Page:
Not having kids in the house any more leaves me with entirely too much time to hang out with our pets. Unless the grandkids are around, watching them interact is the highlight of my entertainment (yes, I need to get out more). I’ve noticed a parallel between their behaviors and the way people invest. Perhaps you’ll see yourself in one of these caricatures, to some extent.
There are two emotions that drive the extremes in investing behavior- fear and greed. Come to think of it, they drive behavior in a lot of other ways too. In between lies a peaceful balance, a zen so to speak (as defined by the Urban Dictionary: n: a state of coolness only attained through a totally laid-back type of attitude). Let’s imagine each of these traits through our three pets.
If you look up fear in the dictionary, here’s what you’ll see:
My poor, misunderstood cat, Pilot. Despite his legendary scary black cat appearance, Pilot is afraid of just about everything. He’s so scared of our dog that he spends 90% of his time on top of our kitchen cabinets. Pilot watches each night as we take Dutch for his walk, and Samson the cat tags along (he walks up and down the street with us). He stands in the doorway, and you can tell he really wants to come too, but he just can’t bring himself to walk through that door. On a rare occasion he will venture outside with us, but won’t follow us down the driveway, and instead stands there and cries for us the whole time until we get back. Poor Pilot misses out on so much because he’s too afraid. If you get too close to him while he’s in a state of panic, he’ll lash out at you with his claws like a snake. Investors like Pilot tend to keep too much in cash, valuing safety and security over the prospect of growth. Or they’ll react to events out of panic, making the wrong move at the wrong time.
Dutch on the other hand, well, if you’ve read his other stories here then you know he’s a greedy little thing. And like Pilot being handcuffed by fear, Dutch is handcuffed to his possessions, never free to enjoy them for what they are because he’s worried about keeping them for himself or looking to get more. Got a new bone? Great, now he has to run all over the house to find the best hiding place so we can’t find it. When he’s chewing on a bone and then needs to go out, he brings the bone with him lest those rotten cats steal it, and since he can’t sniff a hundred spots before doing his business with a bone in his mouth, he ends up dropping it and losing it somewhere. If one treat is good for Dutch, begging for more is even better. Then he just annoys us and gets nothing. Investors like Dutch want to keep winning and putting a bigger and bigger piece of their portfolio in the market, even when it becomes hazardous to their financial health. Pursuing outsize returns tends to impair judgement, and that’s when either inappropriately risky or just plain foolish investments are made.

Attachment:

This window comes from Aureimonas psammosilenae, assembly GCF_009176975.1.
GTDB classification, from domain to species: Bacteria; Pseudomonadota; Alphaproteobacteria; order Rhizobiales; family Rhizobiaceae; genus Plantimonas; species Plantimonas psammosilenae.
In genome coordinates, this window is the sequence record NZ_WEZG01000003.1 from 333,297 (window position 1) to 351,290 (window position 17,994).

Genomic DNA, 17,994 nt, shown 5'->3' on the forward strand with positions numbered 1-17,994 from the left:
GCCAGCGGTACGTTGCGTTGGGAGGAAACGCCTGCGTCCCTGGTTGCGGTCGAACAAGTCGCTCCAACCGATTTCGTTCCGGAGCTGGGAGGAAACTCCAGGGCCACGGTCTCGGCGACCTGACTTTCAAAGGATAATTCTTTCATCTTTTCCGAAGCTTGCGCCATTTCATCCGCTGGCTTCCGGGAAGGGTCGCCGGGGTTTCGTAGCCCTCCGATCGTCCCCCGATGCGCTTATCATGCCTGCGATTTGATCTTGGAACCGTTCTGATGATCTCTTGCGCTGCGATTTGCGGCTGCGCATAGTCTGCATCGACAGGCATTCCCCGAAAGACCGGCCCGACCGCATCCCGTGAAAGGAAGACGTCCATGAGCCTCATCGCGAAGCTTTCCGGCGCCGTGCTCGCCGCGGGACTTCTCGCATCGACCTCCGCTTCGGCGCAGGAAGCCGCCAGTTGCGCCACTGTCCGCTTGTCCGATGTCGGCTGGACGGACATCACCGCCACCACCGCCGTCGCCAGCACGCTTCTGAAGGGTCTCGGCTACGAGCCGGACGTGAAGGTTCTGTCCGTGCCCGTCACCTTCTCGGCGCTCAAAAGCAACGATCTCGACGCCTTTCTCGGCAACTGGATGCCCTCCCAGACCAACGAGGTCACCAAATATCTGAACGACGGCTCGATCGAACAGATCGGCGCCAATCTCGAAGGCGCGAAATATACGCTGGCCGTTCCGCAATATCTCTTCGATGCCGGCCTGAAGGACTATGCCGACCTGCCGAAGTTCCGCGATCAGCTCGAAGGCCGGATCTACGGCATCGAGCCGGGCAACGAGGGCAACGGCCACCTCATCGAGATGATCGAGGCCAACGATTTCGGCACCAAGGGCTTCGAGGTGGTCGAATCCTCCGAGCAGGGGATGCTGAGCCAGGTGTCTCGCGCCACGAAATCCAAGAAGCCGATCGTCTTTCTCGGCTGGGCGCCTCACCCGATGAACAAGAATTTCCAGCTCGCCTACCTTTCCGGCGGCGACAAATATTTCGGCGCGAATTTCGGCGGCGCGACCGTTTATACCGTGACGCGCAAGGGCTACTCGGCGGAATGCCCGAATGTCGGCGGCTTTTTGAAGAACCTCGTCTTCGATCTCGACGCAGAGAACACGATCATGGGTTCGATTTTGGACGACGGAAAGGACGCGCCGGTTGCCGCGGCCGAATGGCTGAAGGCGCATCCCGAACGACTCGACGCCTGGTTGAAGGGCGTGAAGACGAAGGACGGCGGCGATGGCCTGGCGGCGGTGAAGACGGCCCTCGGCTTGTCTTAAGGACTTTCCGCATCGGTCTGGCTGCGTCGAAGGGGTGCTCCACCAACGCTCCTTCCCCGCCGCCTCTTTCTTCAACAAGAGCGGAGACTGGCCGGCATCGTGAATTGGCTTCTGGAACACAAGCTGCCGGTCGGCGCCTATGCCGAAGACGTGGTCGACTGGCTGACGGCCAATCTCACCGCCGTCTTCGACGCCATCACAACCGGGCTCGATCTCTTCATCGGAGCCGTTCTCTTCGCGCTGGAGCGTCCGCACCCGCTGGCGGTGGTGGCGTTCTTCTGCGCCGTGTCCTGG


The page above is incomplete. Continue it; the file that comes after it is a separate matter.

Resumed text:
Then there’s Samson. My big ragdoll-like Maine Coon cat. He’s the most relaxed cat I’ve ever met. He’ll melt over my shoulder when he wants to be held but doesn’t hesitate to jump off when he’s had enough. He’s friends with both fear (Pilot) and greed (Dutch) and can hang out with either when the situation calls for it. He loves to wrestle with Pilot, figuratively working out his fear, and he also likes to pal around with Dutch, pursuing his ambitions you might say (for the record Dutch thinks he’s annoying). Samson knows when it’s a good time for a nap, and when it’s time to push his way to the food bowl. Investors like Samson know that finding a balance between safety and growth is the key to a successful portfolio, and being flexible enough to roll with the punches brings peace.
I think there’s a bit of each of them driving all of us in some way, and hopefully none of us is as extreme as these guys. We just need to be careful to keep our Pilot and Dutch sides in check, and try to stay balanced like Samson.